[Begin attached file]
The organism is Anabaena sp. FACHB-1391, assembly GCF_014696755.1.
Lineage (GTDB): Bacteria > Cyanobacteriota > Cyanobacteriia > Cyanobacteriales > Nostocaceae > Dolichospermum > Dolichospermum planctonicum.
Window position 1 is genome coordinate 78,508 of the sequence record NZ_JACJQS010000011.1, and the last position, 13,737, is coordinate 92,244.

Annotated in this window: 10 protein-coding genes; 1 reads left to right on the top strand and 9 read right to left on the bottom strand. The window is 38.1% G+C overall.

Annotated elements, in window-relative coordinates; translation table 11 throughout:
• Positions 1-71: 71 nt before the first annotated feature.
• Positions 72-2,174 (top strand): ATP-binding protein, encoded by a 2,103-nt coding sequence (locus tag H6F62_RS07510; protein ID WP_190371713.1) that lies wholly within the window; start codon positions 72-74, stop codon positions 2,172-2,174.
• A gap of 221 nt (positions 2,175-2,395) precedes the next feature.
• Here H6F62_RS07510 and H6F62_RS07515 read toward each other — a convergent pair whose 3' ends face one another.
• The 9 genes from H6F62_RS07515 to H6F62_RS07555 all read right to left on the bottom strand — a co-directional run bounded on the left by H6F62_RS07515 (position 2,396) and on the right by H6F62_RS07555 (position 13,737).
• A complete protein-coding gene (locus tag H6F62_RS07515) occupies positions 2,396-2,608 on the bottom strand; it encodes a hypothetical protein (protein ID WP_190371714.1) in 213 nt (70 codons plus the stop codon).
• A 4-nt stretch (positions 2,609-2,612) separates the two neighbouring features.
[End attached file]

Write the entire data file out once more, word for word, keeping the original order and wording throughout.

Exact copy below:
The organism is Anabaena sp. FACHB-1391, assembly GCF_014696755.1.
Lineage (GTDB): Bacteria > Cyanobacteriota > Cyanobacteriia > Cyanobacteriales > Nostocaceae > Dolichospermum > Dolichospermum planctonicum.
Window position 1 is genome coordinate 78,508 of the sequence record NZ_JACJQS010000011.1, and the last position, 13,737, is coordinate 92,244.

Annotated in this window: 10 protein-coding genes; 1 reads left to right on the top strand and 9 read right to left on the bottom strand. The window is 38.1% G+C overall.

Annotated elements, in window-relative coordinates; translation table 11 throughout:
• Positions 1-71: 71 nt before the first annotated feature.
• Positions 72-2,174 (top strand): ATP-binding protein, encoded by a 2,103-nt coding sequence (locus tag H6F62_RS07510; protein ID WP_190371713.1) that lies wholly within the window; start codon positions 72-74, stop codon positions 2,172-2,174.
• A gap of 221 nt (positions 2,175-2,395) precedes the next feature.
• Here H6F62_RS07510 and H6F62_RS07515 read toward each other — a convergent pair whose 3' ends face one another.
• The 9 genes from H6F62_RS07515 to H6F62_RS07555 all read right to left on the bottom strand — a co-directional run bounded on the left by H6F62_RS07515 (position 2,396) and on the right by H6F62_RS07555 (position 13,737).
• A complete protein-coding gene (locus tag H6F62_RS07515) occupies positions 2,396-2,608 on the bottom strand; it encodes a hypothetical protein (protein ID WP_190371714.1) in 213 nt (70 codons plus the stop codon).
• A 4-nt stretch (positions 2,609-2,612) separates the two neighbouring features.